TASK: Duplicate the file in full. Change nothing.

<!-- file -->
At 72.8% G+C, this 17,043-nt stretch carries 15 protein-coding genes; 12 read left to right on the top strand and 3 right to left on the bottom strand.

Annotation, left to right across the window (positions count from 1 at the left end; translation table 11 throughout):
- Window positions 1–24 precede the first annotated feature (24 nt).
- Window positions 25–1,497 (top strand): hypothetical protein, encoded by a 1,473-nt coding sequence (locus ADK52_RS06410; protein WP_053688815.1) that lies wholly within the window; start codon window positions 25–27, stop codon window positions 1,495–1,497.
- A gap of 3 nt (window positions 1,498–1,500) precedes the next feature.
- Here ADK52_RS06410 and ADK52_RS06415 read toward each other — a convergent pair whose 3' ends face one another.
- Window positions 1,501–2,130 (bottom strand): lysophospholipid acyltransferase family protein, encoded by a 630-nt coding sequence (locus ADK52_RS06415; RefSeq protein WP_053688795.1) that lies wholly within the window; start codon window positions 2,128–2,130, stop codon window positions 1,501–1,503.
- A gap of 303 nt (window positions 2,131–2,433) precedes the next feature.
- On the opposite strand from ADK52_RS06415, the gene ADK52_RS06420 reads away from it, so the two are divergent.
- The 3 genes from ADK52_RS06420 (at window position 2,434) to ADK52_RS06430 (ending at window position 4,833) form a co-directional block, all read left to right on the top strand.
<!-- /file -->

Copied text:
At 72.8% G+C, this 17,043-nt stretch carries 15 protein-coding genes; 12 read left to right on the top strand and 3 right to left on the bottom strand.

Annotation, left to right across the window (positions count from 1 at the left end; translation table 11 throughout):
- Window positions 1–24 precede the first annotated feature (24 nt).
- Window positions 25–1,497 (top strand): hypothetical protein, encoded by a 1,473-nt coding sequence (locus ADK52_RS06410; protein WP_053688815.1) that lies wholly within the window; start codon window positions 25–27, stop codon window positions 1,495–1,497.
- A gap of 3 nt (window positions 1,498–1,500) precedes the next feature.
- Here ADK52_RS06410 and ADK52_RS06415 read toward each other — a convergent pair whose 3' ends face one another.
- Window positions 1,501–2,130 (bottom strand): lysophospholipid acyltransferase family protein, encoded by a 630-nt coding sequence (locus ADK52_RS06415; RefSeq protein WP_053688795.1) that lies wholly within the window; start codon window positions 2,128–2,130, stop codon window positions 1,501–1,503.
- A gap of 303 nt (window positions 2,131–2,433) precedes the next feature.
- On the opposite strand from ADK52_RS06415, the gene ADK52_RS06420 reads away from it, so the two are divergent.
- The 3 genes from ADK52_RS06420 (at window position 2,434) to ADK52_RS06430 (ending at window position 4,833) form a co-directional block, all read left to right on the top strand.